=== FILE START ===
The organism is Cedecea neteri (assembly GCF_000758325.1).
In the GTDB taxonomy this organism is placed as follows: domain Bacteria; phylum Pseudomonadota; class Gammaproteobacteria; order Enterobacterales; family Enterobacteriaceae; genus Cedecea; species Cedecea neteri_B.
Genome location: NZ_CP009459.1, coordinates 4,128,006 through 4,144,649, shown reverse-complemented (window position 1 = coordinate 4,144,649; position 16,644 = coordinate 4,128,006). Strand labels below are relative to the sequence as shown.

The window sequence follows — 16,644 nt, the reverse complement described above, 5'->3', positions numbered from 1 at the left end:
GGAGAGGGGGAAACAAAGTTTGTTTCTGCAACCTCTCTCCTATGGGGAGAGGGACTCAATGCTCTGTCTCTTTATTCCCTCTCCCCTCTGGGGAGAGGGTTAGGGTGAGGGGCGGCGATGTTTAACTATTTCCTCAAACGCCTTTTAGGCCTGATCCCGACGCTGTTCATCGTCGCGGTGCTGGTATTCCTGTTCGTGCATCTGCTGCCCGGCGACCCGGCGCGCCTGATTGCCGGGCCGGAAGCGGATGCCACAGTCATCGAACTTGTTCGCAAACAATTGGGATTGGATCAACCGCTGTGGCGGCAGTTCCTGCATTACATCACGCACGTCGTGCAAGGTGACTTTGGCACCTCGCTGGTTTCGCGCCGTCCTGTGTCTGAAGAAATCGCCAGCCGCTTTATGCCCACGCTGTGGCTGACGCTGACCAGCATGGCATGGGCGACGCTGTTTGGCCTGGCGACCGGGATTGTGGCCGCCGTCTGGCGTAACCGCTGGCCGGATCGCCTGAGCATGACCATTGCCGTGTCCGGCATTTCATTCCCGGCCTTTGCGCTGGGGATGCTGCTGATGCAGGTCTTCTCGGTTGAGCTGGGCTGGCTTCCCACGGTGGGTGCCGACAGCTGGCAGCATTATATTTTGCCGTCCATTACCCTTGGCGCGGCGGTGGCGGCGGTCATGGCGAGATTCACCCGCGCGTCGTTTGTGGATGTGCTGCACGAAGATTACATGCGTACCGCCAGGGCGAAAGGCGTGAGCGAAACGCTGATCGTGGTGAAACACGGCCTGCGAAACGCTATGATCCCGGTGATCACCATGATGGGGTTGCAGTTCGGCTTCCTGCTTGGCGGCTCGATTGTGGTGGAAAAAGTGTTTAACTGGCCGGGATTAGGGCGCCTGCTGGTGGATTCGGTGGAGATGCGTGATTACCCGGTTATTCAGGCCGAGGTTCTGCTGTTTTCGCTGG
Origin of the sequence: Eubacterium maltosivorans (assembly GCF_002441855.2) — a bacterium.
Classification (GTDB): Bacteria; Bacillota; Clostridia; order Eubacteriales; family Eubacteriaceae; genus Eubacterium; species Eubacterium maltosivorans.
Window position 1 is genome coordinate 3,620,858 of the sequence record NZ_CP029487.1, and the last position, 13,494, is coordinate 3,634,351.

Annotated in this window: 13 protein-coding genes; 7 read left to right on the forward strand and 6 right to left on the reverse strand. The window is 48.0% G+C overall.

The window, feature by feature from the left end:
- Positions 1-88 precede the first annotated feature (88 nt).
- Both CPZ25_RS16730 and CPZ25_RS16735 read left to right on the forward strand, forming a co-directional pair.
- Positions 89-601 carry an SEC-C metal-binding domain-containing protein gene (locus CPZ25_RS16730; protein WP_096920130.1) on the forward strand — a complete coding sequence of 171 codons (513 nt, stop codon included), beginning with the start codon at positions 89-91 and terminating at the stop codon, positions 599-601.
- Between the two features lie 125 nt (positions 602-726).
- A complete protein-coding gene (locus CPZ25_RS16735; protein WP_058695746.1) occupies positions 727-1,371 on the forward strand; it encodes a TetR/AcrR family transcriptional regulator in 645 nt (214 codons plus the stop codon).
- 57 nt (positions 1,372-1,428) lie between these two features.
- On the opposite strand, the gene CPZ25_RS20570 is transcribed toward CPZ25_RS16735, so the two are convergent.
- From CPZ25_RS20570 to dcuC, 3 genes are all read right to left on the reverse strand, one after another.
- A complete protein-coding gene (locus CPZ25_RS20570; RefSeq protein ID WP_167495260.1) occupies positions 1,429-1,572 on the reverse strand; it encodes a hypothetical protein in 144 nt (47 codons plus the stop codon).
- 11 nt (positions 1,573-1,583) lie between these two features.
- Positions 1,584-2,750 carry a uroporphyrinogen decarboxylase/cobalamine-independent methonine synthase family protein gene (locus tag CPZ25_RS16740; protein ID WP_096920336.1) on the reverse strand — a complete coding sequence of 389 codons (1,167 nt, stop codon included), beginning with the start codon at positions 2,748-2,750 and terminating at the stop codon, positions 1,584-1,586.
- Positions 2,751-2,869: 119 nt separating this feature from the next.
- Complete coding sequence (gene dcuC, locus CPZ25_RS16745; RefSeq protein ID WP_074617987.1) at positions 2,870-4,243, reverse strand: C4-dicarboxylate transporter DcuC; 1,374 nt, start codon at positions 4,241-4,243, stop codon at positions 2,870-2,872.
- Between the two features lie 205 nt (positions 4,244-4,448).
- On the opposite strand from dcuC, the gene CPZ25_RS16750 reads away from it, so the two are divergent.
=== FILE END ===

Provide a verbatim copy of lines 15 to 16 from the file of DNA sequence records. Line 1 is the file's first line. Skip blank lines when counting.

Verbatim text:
- A complete protein-coding gene (locus CPZ25_RS16735; protein WP_058695746.1) occupies positions 727-1,371 on the forward strand; it encodes a TetR/AcrR family transcriptional regulator in 645 nt (214 codons plus the stop codon).
- 57 nt (positions 1,372-1,428) lie between these two features.